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Smackdown! Battle of the first daughter movies

When similar movies go head-to-head, someone's got to lose. By Sarah D. Bunting

Everyone likes a success story — especially Hollywood executives, and especially when it's a success story they can copy profitably.  "Trends" in film and television usually consist of bandwagon-jumping that's so enthusiastic, it's likely to show up on the Richter scale — think back to the mid-’90s, all those "Friends" clones and Tarantinoids spawned by the successes of the Rachel ’do and "Pulp Fiction."  So, when you see a movement in movies, it's usually in the direction of the nearest Xerox machine.

But not always.  Sometimes, two films featuring very similar plots or concepts come out at roughly the same time, and when that happens, it's not just a trend — it's a cage match!  The next title bout on the fight card is between two movies about the trials of first-daughterhood: "Chasing Liberty," starring perennial tween favorite Mandy Moore, and the aptly named "First Daughter," starring critical darling and "Dawson's Creek" refugee Katie Holmes.

Which movie will win, leaving the other motionless and bleeding on the floor of the ring?  Before the betting begins, a quick review of other similar-movie clashes is in order.

Battle of the Comets Destroying The Earth:
"Armageddon" (1998) vs. "Deep Impact" (1998)
It's tempting to give the advantage to "Deep Impact" just for casting Morgan Freeman as the President, but "Armageddon" had a happier ending, a more familiar feel — Bruce Willis doing the "Die Hard In Space" thing — and a tie-in Aerosmith video in near-constant rotation on MTV.  It sucked more, but it also grossed more.Advantage: "Armageddon"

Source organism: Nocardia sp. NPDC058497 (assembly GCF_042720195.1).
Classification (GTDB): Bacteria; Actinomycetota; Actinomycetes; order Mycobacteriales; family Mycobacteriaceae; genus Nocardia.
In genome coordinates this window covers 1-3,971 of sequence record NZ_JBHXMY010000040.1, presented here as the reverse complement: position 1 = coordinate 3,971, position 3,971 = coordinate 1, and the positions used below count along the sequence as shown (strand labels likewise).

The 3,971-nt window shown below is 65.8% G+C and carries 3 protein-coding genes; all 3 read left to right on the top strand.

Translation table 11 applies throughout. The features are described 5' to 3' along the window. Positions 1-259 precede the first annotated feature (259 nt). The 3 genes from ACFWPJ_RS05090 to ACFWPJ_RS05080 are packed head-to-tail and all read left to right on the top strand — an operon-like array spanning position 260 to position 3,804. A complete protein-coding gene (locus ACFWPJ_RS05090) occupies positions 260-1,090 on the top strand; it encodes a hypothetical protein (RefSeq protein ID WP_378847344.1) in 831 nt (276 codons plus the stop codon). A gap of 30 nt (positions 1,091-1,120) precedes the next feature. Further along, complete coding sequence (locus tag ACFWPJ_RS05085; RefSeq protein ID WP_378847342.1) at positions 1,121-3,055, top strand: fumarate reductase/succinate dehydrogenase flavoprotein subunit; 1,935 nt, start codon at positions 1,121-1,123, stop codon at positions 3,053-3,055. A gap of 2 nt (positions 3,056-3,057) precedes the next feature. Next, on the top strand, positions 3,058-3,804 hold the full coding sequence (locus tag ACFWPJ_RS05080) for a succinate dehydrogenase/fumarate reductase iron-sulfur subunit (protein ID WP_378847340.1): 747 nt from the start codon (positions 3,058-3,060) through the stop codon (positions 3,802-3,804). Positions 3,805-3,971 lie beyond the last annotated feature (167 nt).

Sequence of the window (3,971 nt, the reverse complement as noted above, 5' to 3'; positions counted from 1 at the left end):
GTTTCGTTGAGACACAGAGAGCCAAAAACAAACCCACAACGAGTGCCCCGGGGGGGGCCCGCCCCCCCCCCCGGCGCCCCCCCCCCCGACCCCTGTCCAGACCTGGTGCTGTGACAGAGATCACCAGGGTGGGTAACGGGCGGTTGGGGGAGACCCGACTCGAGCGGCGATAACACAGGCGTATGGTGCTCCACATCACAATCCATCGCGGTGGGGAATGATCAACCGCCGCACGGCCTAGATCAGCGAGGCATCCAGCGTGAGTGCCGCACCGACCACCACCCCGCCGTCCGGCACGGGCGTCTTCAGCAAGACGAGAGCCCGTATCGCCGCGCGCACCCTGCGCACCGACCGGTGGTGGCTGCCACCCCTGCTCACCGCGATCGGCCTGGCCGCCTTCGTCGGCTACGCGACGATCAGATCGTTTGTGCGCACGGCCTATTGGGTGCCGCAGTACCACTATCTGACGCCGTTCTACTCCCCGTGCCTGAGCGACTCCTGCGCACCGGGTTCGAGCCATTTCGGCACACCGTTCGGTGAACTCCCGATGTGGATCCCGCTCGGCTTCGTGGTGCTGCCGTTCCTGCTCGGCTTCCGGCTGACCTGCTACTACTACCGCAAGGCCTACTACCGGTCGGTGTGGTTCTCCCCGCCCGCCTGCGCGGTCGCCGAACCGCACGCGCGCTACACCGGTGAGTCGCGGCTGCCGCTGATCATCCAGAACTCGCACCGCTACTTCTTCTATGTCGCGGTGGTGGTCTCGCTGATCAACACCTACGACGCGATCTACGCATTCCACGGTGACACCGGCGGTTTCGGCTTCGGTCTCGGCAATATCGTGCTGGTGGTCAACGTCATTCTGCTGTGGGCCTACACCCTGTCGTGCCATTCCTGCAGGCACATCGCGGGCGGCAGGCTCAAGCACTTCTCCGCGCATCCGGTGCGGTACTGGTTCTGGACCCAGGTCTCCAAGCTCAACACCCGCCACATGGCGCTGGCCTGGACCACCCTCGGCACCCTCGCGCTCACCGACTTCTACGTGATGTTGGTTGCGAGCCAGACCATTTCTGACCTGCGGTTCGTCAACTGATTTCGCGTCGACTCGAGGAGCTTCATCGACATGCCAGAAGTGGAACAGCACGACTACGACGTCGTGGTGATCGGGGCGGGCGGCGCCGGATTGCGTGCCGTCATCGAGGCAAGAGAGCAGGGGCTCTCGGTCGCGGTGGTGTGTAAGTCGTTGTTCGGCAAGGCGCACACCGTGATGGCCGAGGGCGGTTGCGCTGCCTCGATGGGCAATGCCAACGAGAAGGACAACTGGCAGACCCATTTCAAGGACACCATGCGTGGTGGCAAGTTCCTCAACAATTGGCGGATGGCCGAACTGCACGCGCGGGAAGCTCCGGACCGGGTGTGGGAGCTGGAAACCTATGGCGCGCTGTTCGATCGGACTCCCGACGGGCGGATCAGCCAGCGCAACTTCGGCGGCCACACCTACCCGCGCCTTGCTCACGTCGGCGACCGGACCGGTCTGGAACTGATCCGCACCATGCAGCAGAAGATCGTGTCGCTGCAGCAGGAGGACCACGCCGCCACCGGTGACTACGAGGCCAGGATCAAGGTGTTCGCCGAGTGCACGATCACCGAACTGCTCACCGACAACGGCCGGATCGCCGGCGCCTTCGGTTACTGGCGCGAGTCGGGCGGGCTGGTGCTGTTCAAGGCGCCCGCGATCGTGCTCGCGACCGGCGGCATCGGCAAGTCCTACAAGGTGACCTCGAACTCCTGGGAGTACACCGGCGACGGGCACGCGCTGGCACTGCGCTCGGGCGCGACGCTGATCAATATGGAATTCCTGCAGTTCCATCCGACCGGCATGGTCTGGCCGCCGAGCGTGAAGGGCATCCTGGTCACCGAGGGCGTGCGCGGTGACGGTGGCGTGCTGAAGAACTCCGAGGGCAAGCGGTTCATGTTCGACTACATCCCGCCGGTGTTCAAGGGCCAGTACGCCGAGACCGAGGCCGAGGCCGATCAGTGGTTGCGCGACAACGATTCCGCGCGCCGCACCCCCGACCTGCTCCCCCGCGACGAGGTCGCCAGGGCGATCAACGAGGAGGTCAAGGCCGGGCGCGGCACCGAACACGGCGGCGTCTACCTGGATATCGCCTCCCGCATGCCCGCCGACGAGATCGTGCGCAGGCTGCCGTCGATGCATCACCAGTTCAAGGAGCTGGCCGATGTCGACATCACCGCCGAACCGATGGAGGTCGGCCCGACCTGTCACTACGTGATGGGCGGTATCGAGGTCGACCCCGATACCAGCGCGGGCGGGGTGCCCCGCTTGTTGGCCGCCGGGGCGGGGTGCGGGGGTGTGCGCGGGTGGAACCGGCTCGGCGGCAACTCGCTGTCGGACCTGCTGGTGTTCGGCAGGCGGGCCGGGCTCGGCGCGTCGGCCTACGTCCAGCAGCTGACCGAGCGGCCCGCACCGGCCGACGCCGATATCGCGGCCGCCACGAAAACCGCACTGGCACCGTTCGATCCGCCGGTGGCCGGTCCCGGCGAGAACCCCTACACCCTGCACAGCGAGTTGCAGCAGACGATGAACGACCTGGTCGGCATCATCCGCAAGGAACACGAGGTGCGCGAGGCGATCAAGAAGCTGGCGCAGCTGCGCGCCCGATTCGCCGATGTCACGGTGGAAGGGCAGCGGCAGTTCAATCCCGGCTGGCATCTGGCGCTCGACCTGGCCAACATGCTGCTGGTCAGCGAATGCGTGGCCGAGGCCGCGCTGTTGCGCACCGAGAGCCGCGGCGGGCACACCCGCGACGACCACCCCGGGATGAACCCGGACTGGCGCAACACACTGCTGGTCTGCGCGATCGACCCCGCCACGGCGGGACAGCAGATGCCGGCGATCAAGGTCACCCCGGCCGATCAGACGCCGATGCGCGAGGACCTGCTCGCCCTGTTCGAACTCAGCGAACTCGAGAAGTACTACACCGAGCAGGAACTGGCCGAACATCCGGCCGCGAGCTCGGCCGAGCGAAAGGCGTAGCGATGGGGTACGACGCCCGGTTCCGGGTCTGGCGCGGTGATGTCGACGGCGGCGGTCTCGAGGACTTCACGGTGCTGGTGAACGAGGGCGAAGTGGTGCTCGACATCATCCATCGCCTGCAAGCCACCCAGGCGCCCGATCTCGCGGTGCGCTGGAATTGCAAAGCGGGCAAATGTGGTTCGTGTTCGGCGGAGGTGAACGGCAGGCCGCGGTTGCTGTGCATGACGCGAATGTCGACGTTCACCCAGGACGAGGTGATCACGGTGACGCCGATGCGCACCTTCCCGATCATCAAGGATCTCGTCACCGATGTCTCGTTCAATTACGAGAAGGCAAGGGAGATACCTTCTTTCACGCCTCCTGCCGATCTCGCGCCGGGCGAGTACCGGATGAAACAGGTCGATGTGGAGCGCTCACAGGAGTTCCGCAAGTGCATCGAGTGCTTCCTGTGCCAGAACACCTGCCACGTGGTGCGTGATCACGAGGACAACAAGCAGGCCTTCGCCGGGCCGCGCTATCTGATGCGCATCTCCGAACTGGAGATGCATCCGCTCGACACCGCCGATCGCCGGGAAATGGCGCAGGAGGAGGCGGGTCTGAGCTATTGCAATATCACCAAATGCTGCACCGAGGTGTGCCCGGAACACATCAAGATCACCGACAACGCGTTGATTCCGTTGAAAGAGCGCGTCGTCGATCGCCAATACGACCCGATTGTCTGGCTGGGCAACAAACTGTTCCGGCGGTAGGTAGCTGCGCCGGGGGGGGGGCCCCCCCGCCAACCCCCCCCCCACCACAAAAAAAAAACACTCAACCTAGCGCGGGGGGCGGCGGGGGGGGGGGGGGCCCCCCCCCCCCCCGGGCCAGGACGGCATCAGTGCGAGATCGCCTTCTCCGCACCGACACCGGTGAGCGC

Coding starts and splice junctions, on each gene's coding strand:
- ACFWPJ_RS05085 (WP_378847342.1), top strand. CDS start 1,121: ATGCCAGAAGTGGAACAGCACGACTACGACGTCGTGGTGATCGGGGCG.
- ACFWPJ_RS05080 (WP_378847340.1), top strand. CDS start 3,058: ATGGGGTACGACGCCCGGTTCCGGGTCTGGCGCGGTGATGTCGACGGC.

Battle of the One-Man Reality Shows:
"The Truman Show" (1998) vs. "Ed TV"
Jim Carrey forayed into Serious Actor territory in "The Truman Show," which started out as a comedy before trying to delve into the issues surrounding the reality genre (and nabbed Oscar nominations for writing, directing, Ed Harris, and Ed Harris' beret).  It's a flawed movie, but a thoughtful one.  "Ed TV," on the other hand, started out as slapstick before trying to make Jenna Elfman likeable — and failing.  Neither Matthew McConaughey nor his bongo drums got nominated for anything.Advantage: "The Truman Show"

Battle of the French Court Intrigues:
"Dangerous Liaisons" (1988) vs. "Valmont" (1989)